The letter was not directly answered by the CNE but on March 17th, when responding to comments made by Roberta Jacobson (see our comments on Roberta Jacobson´s declarations), Tibisay Lucena claimed to be “revising petitions and requirements made by political organizations that participate in the elections with the purpose of incorporating new guarantees that strengthen the transparency of the electoral system.“

 In a press note on March 27th, the CNE announced the opening of two new administrative investigations for presumed electoral irregularities by government institutions: one was a letter sent by the director of a Popular Clinic in Nueva Esparta State asking the employees to donate one day of their salary to the electoral campaign of the PSUV (the one-day salary donation by militants is a PSUV financing strategy), and the suspension of electoral propaganda by a pro-government organization aired by VTV and published by government newspapers Vea and Ciudad Caracas. But in its note the CNE again refrained from referring to use of the cadenas. Previously, on March 25th, the CNE announced that it had also ordered the suspension of electoral propaganda by the pro-opposition organization Mujeres por la Libertad, published in El Nacional, Tal Cual, and 2001 newspapers.

Given the widespread partisan character of Venezuela´s media (both private and public), these investigations announced by the CNE seem but token efforts. However, in yesterday´s Gobovision interview, Tibisay Lucena referred to these cases when she claimed that the CNE was in effect already processing instances of media abuse and that those cases needed time “to be substantiated” thus rendering any investigation ineffectual for the current campaign. She also declared that the CNE had ordered that “propaganda be taken out of public buildings,” something that has obviously not happened in many instances.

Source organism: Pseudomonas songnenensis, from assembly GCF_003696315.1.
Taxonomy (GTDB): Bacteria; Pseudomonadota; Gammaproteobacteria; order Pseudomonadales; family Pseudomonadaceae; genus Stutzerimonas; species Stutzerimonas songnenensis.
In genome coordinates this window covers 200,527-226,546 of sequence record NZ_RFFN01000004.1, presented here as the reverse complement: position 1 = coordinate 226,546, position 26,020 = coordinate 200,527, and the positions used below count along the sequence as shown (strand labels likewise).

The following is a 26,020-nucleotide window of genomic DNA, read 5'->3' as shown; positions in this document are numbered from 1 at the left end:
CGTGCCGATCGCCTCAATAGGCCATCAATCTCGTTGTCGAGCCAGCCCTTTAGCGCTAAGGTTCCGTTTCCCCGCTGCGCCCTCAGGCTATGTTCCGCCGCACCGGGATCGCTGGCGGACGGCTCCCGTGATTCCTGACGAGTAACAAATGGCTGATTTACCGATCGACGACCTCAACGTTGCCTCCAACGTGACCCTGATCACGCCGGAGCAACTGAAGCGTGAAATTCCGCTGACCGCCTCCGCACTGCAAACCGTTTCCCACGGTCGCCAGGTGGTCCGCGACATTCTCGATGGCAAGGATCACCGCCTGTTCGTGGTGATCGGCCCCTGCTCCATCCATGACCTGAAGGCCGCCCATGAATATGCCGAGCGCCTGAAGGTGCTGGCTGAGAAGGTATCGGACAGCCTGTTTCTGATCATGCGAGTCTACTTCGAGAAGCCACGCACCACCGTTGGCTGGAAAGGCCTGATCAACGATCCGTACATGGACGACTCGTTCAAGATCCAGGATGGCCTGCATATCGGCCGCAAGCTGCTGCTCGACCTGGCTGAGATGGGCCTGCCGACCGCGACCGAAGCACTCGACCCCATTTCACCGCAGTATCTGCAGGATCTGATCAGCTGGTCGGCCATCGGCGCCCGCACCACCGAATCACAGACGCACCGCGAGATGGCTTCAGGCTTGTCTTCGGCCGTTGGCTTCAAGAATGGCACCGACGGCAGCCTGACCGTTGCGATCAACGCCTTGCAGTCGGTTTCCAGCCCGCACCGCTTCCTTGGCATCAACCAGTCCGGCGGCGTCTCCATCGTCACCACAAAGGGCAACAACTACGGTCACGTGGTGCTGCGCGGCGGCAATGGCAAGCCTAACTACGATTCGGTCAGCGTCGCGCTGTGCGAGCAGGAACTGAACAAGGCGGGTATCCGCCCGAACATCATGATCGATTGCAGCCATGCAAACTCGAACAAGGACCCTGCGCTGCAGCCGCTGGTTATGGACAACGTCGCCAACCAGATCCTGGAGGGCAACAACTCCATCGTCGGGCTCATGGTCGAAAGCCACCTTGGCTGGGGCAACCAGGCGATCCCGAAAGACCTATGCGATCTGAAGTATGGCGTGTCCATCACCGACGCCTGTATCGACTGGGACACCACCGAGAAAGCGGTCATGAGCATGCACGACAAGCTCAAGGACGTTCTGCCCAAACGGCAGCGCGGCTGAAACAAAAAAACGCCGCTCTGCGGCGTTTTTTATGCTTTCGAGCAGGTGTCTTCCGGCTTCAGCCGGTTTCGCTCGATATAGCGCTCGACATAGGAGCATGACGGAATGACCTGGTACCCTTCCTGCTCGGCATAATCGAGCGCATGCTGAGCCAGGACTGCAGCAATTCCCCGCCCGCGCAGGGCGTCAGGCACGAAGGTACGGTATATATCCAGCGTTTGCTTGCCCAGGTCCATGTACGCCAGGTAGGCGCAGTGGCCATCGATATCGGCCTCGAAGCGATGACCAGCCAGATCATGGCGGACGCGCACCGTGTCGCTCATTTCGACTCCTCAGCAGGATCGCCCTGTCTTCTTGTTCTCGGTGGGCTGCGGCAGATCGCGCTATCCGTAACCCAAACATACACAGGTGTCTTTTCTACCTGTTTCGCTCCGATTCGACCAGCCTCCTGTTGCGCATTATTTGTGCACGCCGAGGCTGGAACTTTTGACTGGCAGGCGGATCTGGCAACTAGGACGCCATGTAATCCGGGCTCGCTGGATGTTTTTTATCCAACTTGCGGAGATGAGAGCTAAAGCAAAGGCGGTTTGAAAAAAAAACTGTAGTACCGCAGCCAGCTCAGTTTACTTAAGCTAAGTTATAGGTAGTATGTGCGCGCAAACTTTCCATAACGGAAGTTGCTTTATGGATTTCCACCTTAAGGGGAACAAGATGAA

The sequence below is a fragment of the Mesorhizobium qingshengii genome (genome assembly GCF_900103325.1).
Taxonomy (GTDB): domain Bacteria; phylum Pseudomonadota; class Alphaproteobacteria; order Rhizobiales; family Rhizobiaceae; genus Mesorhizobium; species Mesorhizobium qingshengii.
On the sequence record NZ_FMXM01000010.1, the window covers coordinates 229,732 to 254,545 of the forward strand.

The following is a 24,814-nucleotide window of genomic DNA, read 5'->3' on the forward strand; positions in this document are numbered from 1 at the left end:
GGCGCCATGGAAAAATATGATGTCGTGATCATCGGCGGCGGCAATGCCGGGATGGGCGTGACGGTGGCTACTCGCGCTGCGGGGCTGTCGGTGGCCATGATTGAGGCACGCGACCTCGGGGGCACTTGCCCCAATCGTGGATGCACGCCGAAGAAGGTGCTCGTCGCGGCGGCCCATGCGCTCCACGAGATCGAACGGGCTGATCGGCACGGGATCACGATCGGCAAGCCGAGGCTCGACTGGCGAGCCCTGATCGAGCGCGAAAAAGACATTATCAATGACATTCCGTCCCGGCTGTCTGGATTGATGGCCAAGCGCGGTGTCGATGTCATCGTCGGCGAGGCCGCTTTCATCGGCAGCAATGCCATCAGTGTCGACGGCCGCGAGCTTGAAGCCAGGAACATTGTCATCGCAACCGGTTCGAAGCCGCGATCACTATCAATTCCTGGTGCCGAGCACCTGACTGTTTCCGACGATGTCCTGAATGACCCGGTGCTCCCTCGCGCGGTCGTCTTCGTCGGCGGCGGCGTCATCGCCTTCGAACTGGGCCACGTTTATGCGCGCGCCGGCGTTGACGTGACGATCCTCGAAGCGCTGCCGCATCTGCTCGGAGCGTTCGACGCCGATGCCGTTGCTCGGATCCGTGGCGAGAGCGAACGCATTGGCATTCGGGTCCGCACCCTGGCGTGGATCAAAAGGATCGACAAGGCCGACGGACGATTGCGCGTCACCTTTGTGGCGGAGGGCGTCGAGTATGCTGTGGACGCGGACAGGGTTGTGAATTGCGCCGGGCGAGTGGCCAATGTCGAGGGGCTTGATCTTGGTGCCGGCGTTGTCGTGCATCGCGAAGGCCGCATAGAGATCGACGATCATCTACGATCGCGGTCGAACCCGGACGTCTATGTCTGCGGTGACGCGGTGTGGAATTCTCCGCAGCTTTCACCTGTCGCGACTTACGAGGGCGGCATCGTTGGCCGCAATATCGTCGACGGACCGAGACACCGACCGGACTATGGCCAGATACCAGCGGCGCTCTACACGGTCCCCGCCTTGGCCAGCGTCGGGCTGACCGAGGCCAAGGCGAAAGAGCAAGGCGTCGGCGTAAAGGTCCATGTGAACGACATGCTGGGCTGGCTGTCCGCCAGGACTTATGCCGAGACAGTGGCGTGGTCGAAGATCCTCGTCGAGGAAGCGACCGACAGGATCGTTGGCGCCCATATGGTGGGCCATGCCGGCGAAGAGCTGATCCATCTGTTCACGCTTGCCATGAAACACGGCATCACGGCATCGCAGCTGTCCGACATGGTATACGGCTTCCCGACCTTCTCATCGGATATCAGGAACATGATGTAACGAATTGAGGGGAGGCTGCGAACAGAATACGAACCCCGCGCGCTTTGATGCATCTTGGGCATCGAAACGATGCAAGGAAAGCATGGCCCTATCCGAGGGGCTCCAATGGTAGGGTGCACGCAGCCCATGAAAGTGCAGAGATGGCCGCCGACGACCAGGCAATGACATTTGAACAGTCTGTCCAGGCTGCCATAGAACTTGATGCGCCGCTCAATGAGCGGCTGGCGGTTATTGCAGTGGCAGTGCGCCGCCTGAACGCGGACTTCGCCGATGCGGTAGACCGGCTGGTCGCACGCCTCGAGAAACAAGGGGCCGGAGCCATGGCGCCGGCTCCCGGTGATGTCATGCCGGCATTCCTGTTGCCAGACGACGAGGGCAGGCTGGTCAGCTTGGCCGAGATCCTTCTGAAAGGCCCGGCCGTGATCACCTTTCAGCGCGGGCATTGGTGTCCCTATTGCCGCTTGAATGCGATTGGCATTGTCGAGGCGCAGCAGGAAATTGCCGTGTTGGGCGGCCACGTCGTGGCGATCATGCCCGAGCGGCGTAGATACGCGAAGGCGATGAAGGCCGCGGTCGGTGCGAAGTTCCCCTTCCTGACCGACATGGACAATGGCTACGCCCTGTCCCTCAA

A separate recent event also illustrates the difficult relations between the opposition and the CNE. On April 8, Tibisay Lucena declared that the CNE had accepted the proposition made by the Comando Hugo Chávez (Maduro’s campaign command) to ask the candidates to sign a deal to recognize the electoral results. She informed that the agreement would be ready for the candidates’ signatures the next day from 3:00pm on. The text, called “An Agreement for Democracy,” was dutifully signed by Maduro that day (The pdf image of the document can be downloaded from the CNE web page here).

Rather than signing this document, Capriles instead signed a different document and sent it to the CNE with one of the representatives of the opposition campaign, Carlos Vecchio. In Caprile´s document, entitled “My Agreement is With Venezuela”, he expresses his “commitment to again respect the popular will.” But he also adds the following criticism of the CNE: “Facing the negligence of the National Electoral Council, I remind the Rectors that their duty is to uphold the rulings of the Constitution and the laws that regulate elections. [I remind them] that they should give appropriate and timely answers to the more than one hundred denunciations we have remanded to this organism regarding violations of the law, some of which are electoral crimes.”

Significantly, when referring to the Rectors in his agreement, Capriles used the feminine form in Spanish, implying he was addressing the four pro-government Rectors (who are women), but not addressing, and thus relieving from responsibility, the pro-opposition Rector Vicente Díaz (the text can be read here). According to El Universal the CNE refused to receive Caprile´s document because it was not written in the CNE’s format.